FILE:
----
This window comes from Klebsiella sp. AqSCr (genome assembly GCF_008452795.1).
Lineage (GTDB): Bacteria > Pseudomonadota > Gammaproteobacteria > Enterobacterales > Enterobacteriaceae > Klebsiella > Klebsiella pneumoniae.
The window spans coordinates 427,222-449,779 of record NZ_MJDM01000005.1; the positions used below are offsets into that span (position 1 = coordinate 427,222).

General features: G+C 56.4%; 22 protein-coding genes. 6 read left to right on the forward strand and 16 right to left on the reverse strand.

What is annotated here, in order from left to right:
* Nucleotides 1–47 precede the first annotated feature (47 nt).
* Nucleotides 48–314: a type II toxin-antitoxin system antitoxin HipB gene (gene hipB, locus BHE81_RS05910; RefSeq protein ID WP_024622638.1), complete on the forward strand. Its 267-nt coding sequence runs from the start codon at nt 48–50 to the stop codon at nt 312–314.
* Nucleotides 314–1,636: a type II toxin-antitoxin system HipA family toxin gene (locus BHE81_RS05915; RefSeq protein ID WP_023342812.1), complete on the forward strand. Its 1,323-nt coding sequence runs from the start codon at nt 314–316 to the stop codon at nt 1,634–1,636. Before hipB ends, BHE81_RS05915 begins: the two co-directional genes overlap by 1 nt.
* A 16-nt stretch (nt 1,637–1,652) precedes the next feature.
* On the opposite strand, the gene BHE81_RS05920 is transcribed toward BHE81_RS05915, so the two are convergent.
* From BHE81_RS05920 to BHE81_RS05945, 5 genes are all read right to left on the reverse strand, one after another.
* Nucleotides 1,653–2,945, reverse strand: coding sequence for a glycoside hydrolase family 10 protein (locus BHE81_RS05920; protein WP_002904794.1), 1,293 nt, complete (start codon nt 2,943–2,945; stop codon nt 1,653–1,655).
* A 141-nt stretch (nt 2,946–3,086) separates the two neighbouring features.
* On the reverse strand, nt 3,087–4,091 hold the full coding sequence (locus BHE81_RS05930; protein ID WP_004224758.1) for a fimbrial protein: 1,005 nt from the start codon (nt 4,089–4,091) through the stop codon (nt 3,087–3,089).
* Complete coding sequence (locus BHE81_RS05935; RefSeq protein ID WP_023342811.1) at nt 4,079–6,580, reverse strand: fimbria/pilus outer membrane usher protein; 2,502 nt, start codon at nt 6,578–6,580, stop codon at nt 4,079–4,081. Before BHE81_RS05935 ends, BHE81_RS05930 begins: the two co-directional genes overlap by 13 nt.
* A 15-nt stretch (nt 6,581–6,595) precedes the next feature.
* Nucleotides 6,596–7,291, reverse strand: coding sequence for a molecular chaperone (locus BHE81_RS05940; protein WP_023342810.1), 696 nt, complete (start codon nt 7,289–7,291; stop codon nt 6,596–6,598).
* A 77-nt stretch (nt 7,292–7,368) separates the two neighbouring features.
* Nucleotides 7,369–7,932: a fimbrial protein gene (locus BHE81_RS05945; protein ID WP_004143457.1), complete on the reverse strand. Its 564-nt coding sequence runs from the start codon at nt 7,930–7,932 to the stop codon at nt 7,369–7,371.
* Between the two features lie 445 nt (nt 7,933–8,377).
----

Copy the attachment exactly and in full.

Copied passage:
This window comes from Klebsiella sp. AqSCr (genome assembly GCF_008452795.1).
Lineage (GTDB): Bacteria > Pseudomonadota > Gammaproteobacteria > Enterobacterales > Enterobacteriaceae > Klebsiella > Klebsiella pneumoniae.
The window spans coordinates 427,222-449,779 of record NZ_MJDM01000005.1; the positions used below are offsets into that span (position 1 = coordinate 427,222).

General features: G+C 56.4%; 22 protein-coding genes. 6 read left to right on the forward strand and 16 right to left on the reverse strand.

What is annotated here, in order from left to right:
* Nucleotides 1–47 precede the first annotated feature (47 nt).
* Nucleotides 48–314: a type II toxin-antitoxin system antitoxin HipB gene (gene hipB, locus BHE81_RS05910; RefSeq protein ID WP_024622638.1), complete on the forward strand. Its 267-nt coding sequence runs from the start codon at nt 48–50 to the stop codon at nt 312–314.
* Nucleotides 314–1,636: a type II toxin-antitoxin system HipA family toxin gene (locus BHE81_RS05915; RefSeq protein ID WP_023342812.1), complete on the forward strand. Its 1,323-nt coding sequence runs from the start codon at nt 314–316 to the stop codon at nt 1,634–1,636. Before hipB ends, BHE81_RS05915 begins: the two co-directional genes overlap by 1 nt.
* A 16-nt stretch (nt 1,637–1,652) precedes the next feature.
* On the opposite strand, the gene BHE81_RS05920 is transcribed toward BHE81_RS05915, so the two are convergent.
* From BHE81_RS05920 to BHE81_RS05945, 5 genes are all read right to left on the reverse strand, one after another.
* Nucleotides 1,653–2,945, reverse strand: coding sequence for a glycoside hydrolase family 10 protein (locus BHE81_RS05920; protein WP_002904794.1), 1,293 nt, complete (start codon nt 2,943–2,945; stop codon nt 1,653–1,655).
* A 141-nt stretch (nt 2,946–3,086) separates the two neighbouring features.
* On the reverse strand, nt 3,087–4,091 hold the full coding sequence (locus BHE81_RS05930; protein ID WP_004224758.1) for a fimbrial protein: 1,005 nt from the start codon (nt 4,089–4,091) through the stop codon (nt 3,087–3,089).
* Complete coding sequence (locus BHE81_RS05935; RefSeq protein ID WP_023342811.1) at nt 4,079–6,580, reverse strand: fimbria/pilus outer membrane usher protein; 2,502 nt, start codon at nt 6,578–6,580, stop codon at nt 4,079–4,081. Before BHE81_RS05935 ends, BHE81_RS05930 begins: the two co-directional genes overlap by 13 nt.
* A 15-nt stretch (nt 6,581–6,595) precedes the next feature.
* Nucleotides 6,596–7,291, reverse strand: coding sequence for a molecular chaperone (locus BHE81_RS05940; protein WP_023342810.1), 696 nt, complete (start codon nt 7,289–7,291; stop codon nt 6,596–6,598).
* A 77-nt stretch (nt 7,292–7,368) separates the two neighbouring features.
* Nucleotides 7,369–7,932: a fimbrial protein gene (locus BHE81_RS05945; protein ID WP_004143457.1), complete on the reverse strand. Its 564-nt coding sequence runs from the start codon at nt 7,930–7,932 to the stop codon at nt 7,369–7,371.
* Between the two features lie 445 nt (nt 7,933–8,377).